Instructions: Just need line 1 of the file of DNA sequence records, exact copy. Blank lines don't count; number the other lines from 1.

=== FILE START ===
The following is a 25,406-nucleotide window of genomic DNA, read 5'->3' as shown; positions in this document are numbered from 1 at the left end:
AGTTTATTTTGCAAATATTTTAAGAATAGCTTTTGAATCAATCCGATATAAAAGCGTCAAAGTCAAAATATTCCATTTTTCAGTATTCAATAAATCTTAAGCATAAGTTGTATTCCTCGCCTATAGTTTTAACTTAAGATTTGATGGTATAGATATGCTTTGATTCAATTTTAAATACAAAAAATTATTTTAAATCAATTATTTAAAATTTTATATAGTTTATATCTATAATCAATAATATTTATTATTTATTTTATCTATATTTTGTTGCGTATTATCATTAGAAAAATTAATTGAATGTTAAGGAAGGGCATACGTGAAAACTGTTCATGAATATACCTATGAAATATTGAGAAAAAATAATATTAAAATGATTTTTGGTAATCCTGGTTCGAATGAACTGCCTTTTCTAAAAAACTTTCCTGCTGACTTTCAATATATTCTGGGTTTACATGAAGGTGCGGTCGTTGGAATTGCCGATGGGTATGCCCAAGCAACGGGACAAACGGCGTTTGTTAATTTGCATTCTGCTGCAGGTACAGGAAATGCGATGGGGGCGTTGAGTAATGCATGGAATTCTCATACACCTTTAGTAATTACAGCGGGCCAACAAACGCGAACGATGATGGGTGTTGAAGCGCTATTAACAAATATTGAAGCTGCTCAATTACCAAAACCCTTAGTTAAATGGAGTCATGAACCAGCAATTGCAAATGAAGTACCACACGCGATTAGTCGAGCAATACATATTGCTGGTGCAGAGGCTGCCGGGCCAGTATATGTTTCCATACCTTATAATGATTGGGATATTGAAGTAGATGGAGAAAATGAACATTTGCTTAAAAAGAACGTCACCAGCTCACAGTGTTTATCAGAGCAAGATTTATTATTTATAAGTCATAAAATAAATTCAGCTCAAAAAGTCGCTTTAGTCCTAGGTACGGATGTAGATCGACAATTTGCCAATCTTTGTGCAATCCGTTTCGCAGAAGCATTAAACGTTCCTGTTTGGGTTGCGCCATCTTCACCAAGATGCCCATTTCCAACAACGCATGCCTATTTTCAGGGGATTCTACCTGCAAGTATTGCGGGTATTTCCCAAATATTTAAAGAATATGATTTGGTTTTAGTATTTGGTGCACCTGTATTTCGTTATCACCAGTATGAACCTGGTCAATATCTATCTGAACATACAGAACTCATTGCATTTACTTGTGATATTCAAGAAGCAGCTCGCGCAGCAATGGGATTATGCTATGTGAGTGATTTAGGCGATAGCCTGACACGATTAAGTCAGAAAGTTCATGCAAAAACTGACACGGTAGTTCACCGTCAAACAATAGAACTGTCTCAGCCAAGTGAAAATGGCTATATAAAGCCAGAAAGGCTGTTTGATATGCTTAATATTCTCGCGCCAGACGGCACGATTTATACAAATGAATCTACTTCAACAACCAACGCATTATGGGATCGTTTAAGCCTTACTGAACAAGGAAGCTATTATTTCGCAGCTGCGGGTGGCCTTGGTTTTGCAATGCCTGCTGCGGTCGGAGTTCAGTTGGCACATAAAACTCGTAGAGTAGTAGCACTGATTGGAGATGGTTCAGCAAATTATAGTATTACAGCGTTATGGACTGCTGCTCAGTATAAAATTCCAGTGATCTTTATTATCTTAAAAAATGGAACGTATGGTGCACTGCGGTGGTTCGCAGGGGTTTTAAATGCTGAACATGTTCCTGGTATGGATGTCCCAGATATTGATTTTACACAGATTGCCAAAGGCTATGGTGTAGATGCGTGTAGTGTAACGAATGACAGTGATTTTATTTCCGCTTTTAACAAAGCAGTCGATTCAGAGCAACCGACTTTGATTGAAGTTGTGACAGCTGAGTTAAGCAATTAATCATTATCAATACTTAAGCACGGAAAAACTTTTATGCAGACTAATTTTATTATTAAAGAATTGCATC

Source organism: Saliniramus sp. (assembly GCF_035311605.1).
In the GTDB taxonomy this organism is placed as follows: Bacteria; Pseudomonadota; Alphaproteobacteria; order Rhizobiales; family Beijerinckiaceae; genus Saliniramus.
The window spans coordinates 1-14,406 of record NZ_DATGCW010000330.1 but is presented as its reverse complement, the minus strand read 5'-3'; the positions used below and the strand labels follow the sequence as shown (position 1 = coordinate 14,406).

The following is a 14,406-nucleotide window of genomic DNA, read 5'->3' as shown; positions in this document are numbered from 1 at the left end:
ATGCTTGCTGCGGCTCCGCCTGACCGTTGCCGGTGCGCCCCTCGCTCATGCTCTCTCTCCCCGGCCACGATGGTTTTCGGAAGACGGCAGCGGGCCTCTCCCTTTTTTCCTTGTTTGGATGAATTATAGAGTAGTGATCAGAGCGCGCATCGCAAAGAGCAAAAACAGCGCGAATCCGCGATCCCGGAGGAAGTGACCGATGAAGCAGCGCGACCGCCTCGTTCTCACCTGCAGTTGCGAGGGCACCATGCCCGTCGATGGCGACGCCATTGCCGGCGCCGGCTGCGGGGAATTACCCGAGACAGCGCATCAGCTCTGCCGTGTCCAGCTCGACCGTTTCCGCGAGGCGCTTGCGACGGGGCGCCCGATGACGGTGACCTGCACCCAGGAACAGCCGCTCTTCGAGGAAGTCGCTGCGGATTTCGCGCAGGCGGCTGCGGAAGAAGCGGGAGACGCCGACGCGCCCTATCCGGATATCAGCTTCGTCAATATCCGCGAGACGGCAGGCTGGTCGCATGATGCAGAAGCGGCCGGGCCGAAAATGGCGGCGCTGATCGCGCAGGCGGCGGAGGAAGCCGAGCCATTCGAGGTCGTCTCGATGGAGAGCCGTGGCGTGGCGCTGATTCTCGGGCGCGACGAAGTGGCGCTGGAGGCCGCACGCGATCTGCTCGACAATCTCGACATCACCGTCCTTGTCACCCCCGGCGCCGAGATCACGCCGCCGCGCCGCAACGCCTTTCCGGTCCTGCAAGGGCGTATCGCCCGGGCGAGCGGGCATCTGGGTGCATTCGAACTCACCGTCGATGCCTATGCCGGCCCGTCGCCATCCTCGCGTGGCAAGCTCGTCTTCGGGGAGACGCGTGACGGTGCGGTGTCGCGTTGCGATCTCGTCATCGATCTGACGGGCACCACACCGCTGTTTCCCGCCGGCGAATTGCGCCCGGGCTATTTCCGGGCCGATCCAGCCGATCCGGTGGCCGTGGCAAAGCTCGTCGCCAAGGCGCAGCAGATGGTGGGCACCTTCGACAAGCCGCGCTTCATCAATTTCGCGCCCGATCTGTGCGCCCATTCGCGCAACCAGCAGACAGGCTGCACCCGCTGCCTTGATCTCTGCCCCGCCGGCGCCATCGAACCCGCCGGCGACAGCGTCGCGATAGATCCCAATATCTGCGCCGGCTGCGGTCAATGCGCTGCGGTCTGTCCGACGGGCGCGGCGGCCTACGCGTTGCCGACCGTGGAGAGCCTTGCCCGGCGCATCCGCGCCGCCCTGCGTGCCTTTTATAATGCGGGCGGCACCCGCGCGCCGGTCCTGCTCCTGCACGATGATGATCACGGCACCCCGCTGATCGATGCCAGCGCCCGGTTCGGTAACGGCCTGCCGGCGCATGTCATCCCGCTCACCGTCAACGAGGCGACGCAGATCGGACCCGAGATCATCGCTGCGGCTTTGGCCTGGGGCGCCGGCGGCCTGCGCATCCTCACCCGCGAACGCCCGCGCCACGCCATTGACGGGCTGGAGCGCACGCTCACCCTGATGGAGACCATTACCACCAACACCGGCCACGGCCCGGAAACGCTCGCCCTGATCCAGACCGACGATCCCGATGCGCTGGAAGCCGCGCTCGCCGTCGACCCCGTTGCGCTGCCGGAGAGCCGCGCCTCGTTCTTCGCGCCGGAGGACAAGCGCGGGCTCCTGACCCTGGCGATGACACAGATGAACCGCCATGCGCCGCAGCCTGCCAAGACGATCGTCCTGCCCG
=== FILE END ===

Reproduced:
The following is a 25,406-nucleotide window of genomic DNA, read 5'->3' as shown; positions in this document are numbered from 1 at the left end: